CEO’s Message — March 2022

Cybersecurity and Your Co-op

Headshot of Clay FitchLast November, a small electric cooperative in Colorado became the victim of a cybersecurity attack that paralyzed the co-op’s payment processing, billing, and other internal systems. Industry news reported the co-op suffered a massive data loss and likely was the victim of ransomware, a type of malware that threatens to publish or block access to data until a ransom is paid. It took the co-op weeks to bring its systems back online.

What transpired in Colorado is a sobering reminder that small and rural co-ops are targets, too. Cybercriminals have expanded their targets beyond big business as they realize enormous profits by casting an ever-widening and deeper net. As a result, small business security breaches are escalating.

The amount of potential money to be extorted proves too tempting. The cybersecurity industry reported victims of ransomware paid $18 billion in ransoms worldwide in 2020. Another study reported the average ransomware payment jumped to more than $300,000 in 2020 from $115,000.

First and foremost, Wells Rural Electric Company focuses on keeping members’ data safe. Our information technology team and software providers have implemented multiple layers of security protection to safeguard the co-op and members’ information.

A little more than 85% of data breaches involve a “human element” as cybercriminals prey on individuals to gain access to a personal or business computer system’s portal. The primary tactic deployed by cybercriminals is through social engineering—the attempt to manipulate an individual’s emotions to prompt them to take immediate action. The most common tools of their trade to do this are phishing (emails), smishing (text messages), and vishing (voice messages).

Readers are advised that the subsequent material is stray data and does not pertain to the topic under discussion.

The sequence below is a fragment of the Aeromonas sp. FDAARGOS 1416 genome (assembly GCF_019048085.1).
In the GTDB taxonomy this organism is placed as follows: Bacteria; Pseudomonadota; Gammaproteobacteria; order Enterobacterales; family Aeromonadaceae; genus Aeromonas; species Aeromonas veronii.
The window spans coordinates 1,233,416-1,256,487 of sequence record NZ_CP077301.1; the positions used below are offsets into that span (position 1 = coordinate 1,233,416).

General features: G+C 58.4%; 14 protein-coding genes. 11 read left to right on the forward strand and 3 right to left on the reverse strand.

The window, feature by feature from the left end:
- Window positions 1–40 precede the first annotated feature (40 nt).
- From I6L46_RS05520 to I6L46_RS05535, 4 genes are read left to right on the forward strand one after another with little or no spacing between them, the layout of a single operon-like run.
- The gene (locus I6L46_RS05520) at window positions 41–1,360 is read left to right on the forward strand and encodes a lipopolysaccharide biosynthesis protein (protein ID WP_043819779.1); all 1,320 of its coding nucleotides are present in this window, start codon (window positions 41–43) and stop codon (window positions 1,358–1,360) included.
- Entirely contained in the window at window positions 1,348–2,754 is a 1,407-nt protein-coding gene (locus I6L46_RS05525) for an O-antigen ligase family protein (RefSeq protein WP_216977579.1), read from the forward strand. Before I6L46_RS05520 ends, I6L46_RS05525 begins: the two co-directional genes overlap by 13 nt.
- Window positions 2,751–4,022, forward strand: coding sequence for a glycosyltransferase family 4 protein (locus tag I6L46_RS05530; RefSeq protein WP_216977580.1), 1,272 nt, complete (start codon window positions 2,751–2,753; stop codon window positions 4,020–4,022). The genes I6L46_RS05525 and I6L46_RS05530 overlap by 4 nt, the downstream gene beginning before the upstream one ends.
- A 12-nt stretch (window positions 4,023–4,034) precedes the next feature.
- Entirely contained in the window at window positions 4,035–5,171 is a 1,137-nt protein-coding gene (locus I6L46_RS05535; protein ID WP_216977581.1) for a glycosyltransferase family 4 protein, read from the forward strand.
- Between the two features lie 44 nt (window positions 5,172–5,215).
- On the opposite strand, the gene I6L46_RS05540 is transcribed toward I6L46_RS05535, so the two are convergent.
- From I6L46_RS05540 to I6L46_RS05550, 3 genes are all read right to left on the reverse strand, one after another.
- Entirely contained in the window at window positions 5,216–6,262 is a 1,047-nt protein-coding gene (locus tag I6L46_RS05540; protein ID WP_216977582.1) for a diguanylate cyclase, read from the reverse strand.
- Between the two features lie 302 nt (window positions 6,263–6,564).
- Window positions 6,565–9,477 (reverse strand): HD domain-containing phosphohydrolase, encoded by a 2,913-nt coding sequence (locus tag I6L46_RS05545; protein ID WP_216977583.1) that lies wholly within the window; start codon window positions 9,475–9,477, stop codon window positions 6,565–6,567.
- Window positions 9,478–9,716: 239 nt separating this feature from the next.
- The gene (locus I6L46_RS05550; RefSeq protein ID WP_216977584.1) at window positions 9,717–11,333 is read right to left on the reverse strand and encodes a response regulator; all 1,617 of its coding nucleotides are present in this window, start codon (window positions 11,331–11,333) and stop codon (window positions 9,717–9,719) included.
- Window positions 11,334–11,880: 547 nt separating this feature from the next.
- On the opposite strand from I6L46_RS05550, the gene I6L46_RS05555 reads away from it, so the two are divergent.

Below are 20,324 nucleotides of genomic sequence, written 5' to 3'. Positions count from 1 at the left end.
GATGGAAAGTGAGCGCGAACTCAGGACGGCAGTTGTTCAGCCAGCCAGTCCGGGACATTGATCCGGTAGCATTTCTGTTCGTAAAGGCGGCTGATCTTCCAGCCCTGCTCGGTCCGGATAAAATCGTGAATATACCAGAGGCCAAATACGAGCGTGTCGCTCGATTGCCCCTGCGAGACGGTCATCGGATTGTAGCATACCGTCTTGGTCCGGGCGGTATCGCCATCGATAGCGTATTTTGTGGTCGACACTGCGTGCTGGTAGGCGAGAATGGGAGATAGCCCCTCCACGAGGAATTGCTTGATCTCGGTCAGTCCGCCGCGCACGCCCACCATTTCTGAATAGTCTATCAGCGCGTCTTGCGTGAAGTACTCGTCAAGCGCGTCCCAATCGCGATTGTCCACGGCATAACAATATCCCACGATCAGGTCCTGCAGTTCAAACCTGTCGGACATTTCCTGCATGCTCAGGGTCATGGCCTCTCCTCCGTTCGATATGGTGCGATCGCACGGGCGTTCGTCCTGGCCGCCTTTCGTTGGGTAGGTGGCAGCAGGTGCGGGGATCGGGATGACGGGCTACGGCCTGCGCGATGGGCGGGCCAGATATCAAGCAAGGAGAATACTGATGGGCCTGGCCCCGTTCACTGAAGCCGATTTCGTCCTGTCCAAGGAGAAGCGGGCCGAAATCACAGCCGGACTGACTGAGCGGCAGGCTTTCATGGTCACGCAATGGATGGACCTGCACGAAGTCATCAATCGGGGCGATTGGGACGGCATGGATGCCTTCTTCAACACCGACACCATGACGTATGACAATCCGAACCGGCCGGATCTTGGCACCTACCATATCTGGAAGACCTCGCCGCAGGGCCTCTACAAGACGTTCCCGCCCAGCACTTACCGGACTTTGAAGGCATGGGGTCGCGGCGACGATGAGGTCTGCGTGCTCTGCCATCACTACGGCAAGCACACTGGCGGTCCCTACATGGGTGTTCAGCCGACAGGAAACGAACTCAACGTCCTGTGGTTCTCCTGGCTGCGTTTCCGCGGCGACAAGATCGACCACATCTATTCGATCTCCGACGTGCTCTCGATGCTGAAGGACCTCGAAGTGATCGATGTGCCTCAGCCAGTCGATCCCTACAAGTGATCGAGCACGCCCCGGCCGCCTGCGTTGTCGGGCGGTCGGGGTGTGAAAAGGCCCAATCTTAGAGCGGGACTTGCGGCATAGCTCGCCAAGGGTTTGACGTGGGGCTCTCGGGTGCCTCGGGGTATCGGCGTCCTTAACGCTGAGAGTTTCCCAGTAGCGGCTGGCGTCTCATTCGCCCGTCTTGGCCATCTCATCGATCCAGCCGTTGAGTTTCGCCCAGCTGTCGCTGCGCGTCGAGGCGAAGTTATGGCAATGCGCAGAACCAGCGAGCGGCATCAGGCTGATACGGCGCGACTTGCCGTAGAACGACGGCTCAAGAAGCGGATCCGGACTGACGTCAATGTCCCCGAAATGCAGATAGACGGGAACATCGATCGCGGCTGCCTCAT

Phishing is the most prevalent. Almost anyone who has an email account has received a scam email. An email claiming a relative or friend needs money sent to them immediately or supposedly your credit card company urging you to take action because of fraudulent use are just two of countless scenarios. While some phishing emails are easy to detect, cybercriminals have become increasingly sophisticated in their deception and luring individuals to act before realizing their mistake too late.

While WREC employees are daily targets of numerous phishing emails, one rarely shows up in their inbox. Our information technology team and strategic partners have implemented extensive technological controls that scan and filter out malicious emails.

If, however, a phishing email breaks through, our employees—the human firewall—are trained year-round to recognize them and report them immediately to our IT personnel.

While past success is no guarantee for the future, members can take comfort in knowing we continually strive to go above and beyond to ensure our IT systems and your data remains protected.

Clay R. Fitch
Chief Executive Officer